Webb detects active star formation in a dwarf galaxy

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A close view of the central area of a dwarf galaxy
A close-up view of the central region of a dwarf galaxy. A huge number of stars fill the galaxy as tiny glowing dots. They are brightest around the glowing core of the galaxy. Thick clouds of gas and dust billow across the scene, curling like moving flames. They glow in warm colours according to their location: orange around the galaxy's core and around the glowing star clusters in the lower left, and dark red elsewhere. Credit: ESA/Webb, NASA & CSA, A. Adamo (Stockholm University) and the FEAST JWST team

A new image from the James Webb Space Telescope shows the dwarf galaxy NGC 4449. This galaxy, also known as Caldwell 21, is located about 12.5 million light-years away in the constellation of the Hounds. It is part of the M94 group of galaxies, which lies close to the Local Group, which contains our Milky Way.

A billion years of star formation

NGC 4449 has been forming stars for several billion years, but it is currently undergoing a period of star formation at a much higher rate than in the past. This extremely explosive and intense star formation activity is called an outburst, and so NGC 4449 is known as a flaring galaxy.

In fact, at the current rate of star formation, the gas reserves that fuel star production will only last for a billion years. Usually, starbursts occur in the central parts of galaxies, but NGC 4449 shows more widespread star formation activity, and the youngest stars are observed both in the core and in the streams surrounding the galaxy. It is likely that the current large-scale outbreak was caused by an interaction or merger with a smaller satellite. Thus, astronomers believe that the star formation of NGC 4449 was influenced by the interaction with several of its neighbors.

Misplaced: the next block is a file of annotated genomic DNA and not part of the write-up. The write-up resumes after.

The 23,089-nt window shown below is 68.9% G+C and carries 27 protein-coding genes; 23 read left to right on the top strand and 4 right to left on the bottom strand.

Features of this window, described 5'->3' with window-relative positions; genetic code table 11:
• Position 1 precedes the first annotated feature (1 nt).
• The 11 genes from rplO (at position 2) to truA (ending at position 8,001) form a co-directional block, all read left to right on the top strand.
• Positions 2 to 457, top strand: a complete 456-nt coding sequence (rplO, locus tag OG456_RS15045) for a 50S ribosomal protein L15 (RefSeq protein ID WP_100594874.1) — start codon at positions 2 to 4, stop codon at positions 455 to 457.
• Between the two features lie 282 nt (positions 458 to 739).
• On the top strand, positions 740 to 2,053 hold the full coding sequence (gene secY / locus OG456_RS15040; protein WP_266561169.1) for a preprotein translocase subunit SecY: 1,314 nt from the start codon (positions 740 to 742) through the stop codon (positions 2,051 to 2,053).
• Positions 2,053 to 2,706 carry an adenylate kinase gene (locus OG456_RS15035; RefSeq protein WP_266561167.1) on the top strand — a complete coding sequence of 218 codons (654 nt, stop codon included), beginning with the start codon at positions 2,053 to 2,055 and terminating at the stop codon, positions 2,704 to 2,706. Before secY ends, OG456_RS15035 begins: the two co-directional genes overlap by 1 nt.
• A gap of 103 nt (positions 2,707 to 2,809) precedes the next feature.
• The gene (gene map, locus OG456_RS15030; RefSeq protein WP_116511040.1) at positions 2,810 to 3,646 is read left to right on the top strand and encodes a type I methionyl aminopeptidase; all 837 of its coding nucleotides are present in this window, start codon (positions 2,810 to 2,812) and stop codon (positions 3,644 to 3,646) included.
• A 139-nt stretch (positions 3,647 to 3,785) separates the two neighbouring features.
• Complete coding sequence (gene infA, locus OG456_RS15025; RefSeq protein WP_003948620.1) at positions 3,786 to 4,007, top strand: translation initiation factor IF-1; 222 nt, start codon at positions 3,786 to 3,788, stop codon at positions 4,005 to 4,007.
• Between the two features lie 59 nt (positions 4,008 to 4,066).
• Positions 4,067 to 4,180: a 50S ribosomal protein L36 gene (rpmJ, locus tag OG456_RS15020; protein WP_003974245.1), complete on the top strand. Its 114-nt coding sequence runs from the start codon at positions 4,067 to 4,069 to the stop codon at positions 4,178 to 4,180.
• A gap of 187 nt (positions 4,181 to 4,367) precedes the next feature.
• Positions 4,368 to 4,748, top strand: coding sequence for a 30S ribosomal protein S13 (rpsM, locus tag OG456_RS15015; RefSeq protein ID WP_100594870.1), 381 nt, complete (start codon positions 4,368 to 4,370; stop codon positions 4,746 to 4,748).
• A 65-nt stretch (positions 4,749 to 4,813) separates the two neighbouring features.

NGC 4449 is reminiscent of primordial star-forming galaxies that grew by merging and accreting smaller star systems. Since NGC 4449 is close enough to observe in detail, it is an ideal laboratory for astronomers to study what may have been happening during the formation and evolution of galaxies in the early Universe.

What the image conveys

This new image uses data from two Webb instruments:

  • MIRI is a mid-infrared instrument;
  • NIRCam is a near-infrared camera.

Infrared observations reveal the galaxy’s creeping tendrils of gas, dust, and stars. Bright blue spots show countless individual stars, while bright yellow areas intertwined throughout the galaxy indicate concentrations of active stellar nurseries where new stars are forming.

The orange-red areas indicate the distribution of a type of carbon-based compound known as polycyclic aromatic hydrocarbons (PAHs) – the MIRI F770W filter is particularly well suited to imaging these important molecules. The bright red spots correspond to areas rich in hydrogen that has been ionized by the radiation from the newly formed stars.

The diffuse blue light gradient around the central region shows the distribution of old stars. Compact light blue regions in the red ionized gas, mostly concentrated in the outer region of the galaxy, show the distribution of young star clusters.

NGC 4449 was discovered by Webb as part of a series of observations called Feedback in Emerging Extragalactic Star Clusters, or FEAST (PI: A. Adamo).

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